The terms of each attribute were lowercased and all punctuation characters and single letters or numbers were removed. Stop words were removed from the descriptions and html content using the stop words list from the Python Natural Language Toolkit NLTK.
The training set was built by grouping the offers in the manually labelled gold standard by their ID clusters, concatenating the values of each attribute in a cluster. The resulting dataset was split into a training and test set, by assigning all clusters containing only one offer to the training set and splitting the remaining clusters by stratified sampling into 80% training and 20% test data. The training set was highly imbalanced regarding the class distribution. The clusters of each category were up-and downsampled to the median amount of 72 clusters per category.
In addition to the training set derived from the WDC Categorization Gold Standarad, we also use a subset of the UCSD Amazon Product Dataset for training. This subset was created by randomly sampling 1000 offers per category that contain a title and description. We also provide this subset for download at the end of the page.
The classification experiments were done using scikit-learn. We created feature vectors by computing tf-idf vectors for each attribute separately in the training set and the corpus. The parameters for the vector creation were optimized using the training set and grid search with 5-fold cross-validation. For the title attribute bigrams were used to create the tf-idf vectors, for the remaining attributes unigrams were used. The number of features was restricted to 10,000 for the manufacturer and specification tables attributes.
For classification a Logistic Regression Classifier was optimized with grid search and 5-fold cross-validation on the training set. The resulting logistic regression model uses stochastic average gradient descent with a one-vs-rest approach. Thus, the multi-class classification problem was reduced to 25 binary classification problems. The model was applied to the offers in the corpus grouped in their ID clusters. Thus, all offers in a cluster were assigned to one category.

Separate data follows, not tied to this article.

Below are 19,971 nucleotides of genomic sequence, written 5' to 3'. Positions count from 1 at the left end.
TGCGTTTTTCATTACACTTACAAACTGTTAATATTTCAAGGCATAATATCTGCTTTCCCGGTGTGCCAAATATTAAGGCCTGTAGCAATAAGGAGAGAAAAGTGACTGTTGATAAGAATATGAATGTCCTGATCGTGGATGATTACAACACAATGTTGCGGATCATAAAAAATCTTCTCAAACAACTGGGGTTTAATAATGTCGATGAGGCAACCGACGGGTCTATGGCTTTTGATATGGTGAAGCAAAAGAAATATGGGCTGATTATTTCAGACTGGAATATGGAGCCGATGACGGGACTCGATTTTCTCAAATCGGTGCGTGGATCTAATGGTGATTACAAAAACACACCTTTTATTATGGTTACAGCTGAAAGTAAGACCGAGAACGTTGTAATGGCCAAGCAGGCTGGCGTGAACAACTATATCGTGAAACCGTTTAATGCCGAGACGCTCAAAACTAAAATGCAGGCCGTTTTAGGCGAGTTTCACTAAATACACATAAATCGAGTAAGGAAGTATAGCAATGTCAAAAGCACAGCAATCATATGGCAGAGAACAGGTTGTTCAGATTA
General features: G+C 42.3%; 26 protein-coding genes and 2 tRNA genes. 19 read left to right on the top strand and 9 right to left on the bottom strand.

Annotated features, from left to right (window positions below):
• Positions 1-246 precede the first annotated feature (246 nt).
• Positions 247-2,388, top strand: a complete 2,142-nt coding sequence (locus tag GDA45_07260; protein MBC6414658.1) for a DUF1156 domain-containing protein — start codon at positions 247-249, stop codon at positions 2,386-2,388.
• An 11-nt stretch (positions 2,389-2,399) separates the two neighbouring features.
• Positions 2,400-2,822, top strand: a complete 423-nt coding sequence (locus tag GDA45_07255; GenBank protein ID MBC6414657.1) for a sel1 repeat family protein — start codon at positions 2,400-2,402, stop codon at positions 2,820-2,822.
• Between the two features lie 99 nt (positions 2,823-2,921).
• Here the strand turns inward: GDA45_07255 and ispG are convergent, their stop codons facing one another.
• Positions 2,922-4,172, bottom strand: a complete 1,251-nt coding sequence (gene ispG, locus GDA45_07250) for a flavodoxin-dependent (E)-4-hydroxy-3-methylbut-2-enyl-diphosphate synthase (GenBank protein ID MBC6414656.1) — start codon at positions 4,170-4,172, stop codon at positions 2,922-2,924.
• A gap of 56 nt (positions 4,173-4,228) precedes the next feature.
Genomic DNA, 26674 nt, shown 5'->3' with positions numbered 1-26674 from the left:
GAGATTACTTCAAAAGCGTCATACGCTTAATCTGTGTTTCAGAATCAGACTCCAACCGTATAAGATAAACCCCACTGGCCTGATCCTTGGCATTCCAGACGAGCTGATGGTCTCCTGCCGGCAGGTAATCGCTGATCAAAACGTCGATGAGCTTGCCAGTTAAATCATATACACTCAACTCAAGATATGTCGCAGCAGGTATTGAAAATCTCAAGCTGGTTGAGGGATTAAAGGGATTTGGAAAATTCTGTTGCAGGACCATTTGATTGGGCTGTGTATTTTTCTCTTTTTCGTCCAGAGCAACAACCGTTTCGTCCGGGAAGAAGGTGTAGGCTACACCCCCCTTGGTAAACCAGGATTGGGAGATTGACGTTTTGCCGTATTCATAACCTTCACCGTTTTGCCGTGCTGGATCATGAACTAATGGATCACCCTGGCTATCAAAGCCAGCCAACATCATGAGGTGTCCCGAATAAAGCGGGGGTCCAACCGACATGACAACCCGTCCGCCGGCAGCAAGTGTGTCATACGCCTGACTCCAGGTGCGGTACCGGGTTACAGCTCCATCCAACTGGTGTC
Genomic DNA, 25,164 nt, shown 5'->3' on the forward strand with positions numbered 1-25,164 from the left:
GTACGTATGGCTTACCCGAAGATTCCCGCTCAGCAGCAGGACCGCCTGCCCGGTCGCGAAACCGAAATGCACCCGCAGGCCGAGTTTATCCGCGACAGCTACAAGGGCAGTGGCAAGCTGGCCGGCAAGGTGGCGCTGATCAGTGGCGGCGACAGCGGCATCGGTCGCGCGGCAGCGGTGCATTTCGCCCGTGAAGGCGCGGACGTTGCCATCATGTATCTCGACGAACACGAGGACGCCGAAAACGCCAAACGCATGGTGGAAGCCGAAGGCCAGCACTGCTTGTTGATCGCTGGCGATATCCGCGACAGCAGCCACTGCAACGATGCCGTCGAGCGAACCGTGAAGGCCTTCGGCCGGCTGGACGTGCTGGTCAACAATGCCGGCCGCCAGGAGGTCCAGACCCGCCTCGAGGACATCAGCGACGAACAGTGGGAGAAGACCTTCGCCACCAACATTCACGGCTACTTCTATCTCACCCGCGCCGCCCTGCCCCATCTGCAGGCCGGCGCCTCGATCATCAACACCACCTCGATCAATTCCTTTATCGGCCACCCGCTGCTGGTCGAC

Results of the Experiments
The classifier achieves a micro-averaged F1 score of 85% on the test set when trained using the training set derived from the WDC Categorization Gold Standard as well as the Amazon training data. The classifier achieves a micro-averaged F1 score of 82% when trained without the Amazon data. Table 2 shows the category-specific performance of the classifier trained on the WDC and Amazon data.
In addition to the test set that we derived from the WDC Categorization Gold Standard, we also evaluate the classifer that we learned using the training set and the Amazon data using the initial WDC Gold Standard (consisting of 985 offers) as test set. The classifier achieves 84% micro-averaged F1 on the initial gold standard.
5. Corpus Categorization
In order to obtain a consistent categorization for all 26 million product offers contained in the WDC product data corpus, we apply the classifier that we learned using the WDC and Amazon data to all offers in the corpus. The categorization resulted in the following distribution of categories on the individual offers (Figure 3) and on the clusters (Figure 4) in the corpus:
In order to verify the performance of the classifier on the whole corpus, we manually checked a sample of 10 offers per category, excluding non-English offers as well as offers without any information. The results per category are shown in Figure 5. The percentages and colors indicate the number of category offers in the corpus, dark blue representing a high number of offers and light blue a low number in the corpus.
Below, we offer the WDC Categorization Gold Standard for public download. The Gold Standard is a subset of the english training corpus and contains the same properties for each offer as described here. We further provide the subsets of the gold standard that were used for training and testing aggregated in clusters, as well as the Amazon sample that was used as additional training data. The training and test set contain the schema.org, as well as the parent schema.org properties name, title, description, brand and manufacturer. Additionally specification table keys and values and HTML content are contained. Each attribute is concatenated within a cluster. The Amazon training offers contain a title, brand and description along with a category label and an identifier (asin). Finally, we offer the Categorized Training Dataset for Large-scale Product Matching for download. It contains cluster ids and category labels in a csv format.
|Categorization Gold Standard||categories_gold_standard_offers_sample.json||26MB||categories_gold_standard_offers.json.gzip|
|Categorization Training Set||categories_clusters_training_sample.json||303.4MB||categories_clusters_training.json.gzip|
|Categorization Test Set||categories_clusters_testing_sample.json||68.3MB||categories_clusters_testing.json.gzip|
|Amazon Training Data||amazon_training_sample.json||25.4MB||amazon_training.json.gzip|
|Categorized Matching Corpus (English)||categorized_clusters_english_sample.csv||247MB||categories_offers_en_clusters.csv.gzip|
- Primpeli, A., Peeters, R., & Bizer, C.: The WDC training dataset and gold standard for large-scale product matching. In: Companion Proceedings of the 2019 World Wide Web Conference. pp. 381-386 ACM (2019).